I have three resolutions for the new year in the herb garden. The first is that less is more. I will sow just fewer varieties of each herb and I will sow less than I usually do so that I am not a slave to looking after too many seedlings at a time. This will be the hardest resolution to keep.

How can I limit the number of varieties of basil, my all-time favourite herb? Now I have found that I love coriander I will still want to grow several different leaf shapes and flavours…. And so on… so that is one that is likely to be broken straight away. But it is the one that doesn't matter as much as the other two resolutions. And in any case, if you are growing to sell plants, you will be dealing in quantity anyway.

The second resolution is to really clean the greenhouse staging this winter to make sure it doesn't harbour any pests and diseases. Clean, clean, clean is the golden rule. I have also cleaned the glass to make sure there is maximum light available to the seedlings I intend to grow. Being clean and tidy in the greenhouse is really the number one rule and the way to ensure that you grow healthy seedlings whether they are sown in the ground or in the greenhouse.

My third resolution to be prepared when I am ready to start sowing. I am making sure I have all I need to hand - pots, modules, propagators, compost, vermiculite or perlite, labels and, of course, the seeds, all ready and waiting before I start. No running short midway through.

Growing from seed is one of the least expensive methods of increasing herb stock and it is just simply the best seasonal experience in the herb garden. Nothing is quite as rewarding as seeing tiny plants bursting from the most unlikely dustings of powdery seed, or from more unusual large seeds.

Many herbs will sow themselves liberally in the garden, so you may not need to worry about sowing new supplies. Pot marigold, tansy, angelica and fennel are among the self-seeders in my kitchen garden.

I am getting ready for a late winter and early spring sowing session. I will be using my greenhouse, heated propagator and also sowing some herbs into containers on sunny windowsills.

Seed that is particularly fine, seed that takes a long time to germinate and seed that needs extra warmth to germinate should be sown indoors.

Before you begin sowing thing of my second resolution and make sure that every tool or utensil, as well as the greenhouse is clean and washed down. Remove any old pots of soil, sweep out dead leaves and remove any plant material that could possibly by a breeding ground for pest and disease. A clean environment will give the herb seedlings a healthy start and there will be less likelihood of pests and diseases affecting them at an early stage in their development.

Make sure you have enough space for working with the various containers such as seeds trays, pots, a heated propagator and the sowing compost. Work on a clean surface.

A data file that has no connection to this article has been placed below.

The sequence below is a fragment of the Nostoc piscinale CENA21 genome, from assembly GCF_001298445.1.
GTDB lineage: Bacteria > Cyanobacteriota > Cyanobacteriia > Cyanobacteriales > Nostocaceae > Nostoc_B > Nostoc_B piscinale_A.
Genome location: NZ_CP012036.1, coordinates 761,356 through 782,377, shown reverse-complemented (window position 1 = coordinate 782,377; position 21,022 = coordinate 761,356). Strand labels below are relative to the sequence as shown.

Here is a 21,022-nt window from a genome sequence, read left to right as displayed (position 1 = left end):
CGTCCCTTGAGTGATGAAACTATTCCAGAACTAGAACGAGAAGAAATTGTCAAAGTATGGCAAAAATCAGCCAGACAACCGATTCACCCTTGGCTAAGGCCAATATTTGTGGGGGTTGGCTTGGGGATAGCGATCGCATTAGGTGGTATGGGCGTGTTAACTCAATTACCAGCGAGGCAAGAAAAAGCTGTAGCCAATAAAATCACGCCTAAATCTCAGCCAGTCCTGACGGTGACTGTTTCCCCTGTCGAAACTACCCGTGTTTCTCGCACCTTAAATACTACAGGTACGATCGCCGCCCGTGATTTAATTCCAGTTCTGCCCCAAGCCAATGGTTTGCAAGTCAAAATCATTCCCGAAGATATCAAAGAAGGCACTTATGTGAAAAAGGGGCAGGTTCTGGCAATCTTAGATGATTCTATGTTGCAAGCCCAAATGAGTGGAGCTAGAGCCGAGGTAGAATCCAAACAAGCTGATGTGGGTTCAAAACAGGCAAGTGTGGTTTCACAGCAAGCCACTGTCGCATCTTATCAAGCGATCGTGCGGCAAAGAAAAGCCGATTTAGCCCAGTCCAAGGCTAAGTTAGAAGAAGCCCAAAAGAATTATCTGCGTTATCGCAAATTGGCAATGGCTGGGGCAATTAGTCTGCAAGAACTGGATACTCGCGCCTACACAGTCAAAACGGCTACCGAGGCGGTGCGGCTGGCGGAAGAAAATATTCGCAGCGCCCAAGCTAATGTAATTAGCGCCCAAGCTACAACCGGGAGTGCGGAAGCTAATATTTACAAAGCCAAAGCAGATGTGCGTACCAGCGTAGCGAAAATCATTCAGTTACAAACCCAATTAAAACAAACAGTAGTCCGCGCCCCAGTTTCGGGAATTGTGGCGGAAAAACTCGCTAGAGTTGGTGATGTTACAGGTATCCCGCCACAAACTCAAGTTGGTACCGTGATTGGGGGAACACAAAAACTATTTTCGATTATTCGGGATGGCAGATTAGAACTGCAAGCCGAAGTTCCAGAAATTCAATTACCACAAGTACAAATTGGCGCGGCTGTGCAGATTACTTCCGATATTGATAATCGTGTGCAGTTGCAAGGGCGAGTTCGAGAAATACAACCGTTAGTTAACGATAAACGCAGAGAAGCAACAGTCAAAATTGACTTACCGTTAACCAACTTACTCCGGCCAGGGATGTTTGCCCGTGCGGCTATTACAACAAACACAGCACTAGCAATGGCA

Part fill a seed tray with compost and use a flat board to firm and level and surface. Stand the container in a potting tray filled with water, so that is absorbs water from the base. Or you can use a watering can with a fine rose or a fine spray from a misting wand to moisten the compost.

Next sprinkle the seed onto the surface of the compost and then use a sieve to shake compost over to cover the seeds. You can also cover the surface with perlite or vermiculite. Water sparingly and then place in the propagator until germination takes place.

Check daily for germination and when the seedlings are growing well you can remove them from the heated propagator. WHen they are large enough to handle you can pot them on and eventually they can be transplanted into the herb garden.

This year I am starting off some new chive plants which will need to be heated to 20ºC/68°F. I also plan to sow lemon grass (Cymbopogon citratus).

You can buy lemon grass, which looks like a rolled up slightly green stick, from supermarkets, but it is relatively easy to grow it from seed. It is a half hardy perennial and suits container growing. I will be sowing seed from February through to April. After sowing seed onto the surface of compost cover it with vermiculite or compost and place it in a propagator or keep it in a polythene bag.

It will need temeratures from 20 to 25 °C/ 68-77° F to germinate, which should take anything from 21 to 40 days.

When the plants are large enough to handle transplant them into trays or pots and then harden them off before putting the containers outside when all danger of frost is past.

Lemon grass is a wonderful flavouring for all Asian and Oriental styles of cuisine. It gives a lovely citrus aroma and grows to form a shapely grass plant. Use young leaves and cut them finely. Once your plants have matured you will be able to use selected basal shoots, but until they are mature use leaves.

It is great to grow herbs near the kitchen door, but this does mean lots of pots or grow bags, so this year I am delighted to be using a wicker frame that conceals a strong black growing bag with handles and drainage holes.

It makes the courtyard look attractive and I am sure will increase my herb enjoyment. Made by Burgon and Ball, they come in brown or white and are simple to assemble.

They are available from good garden centres.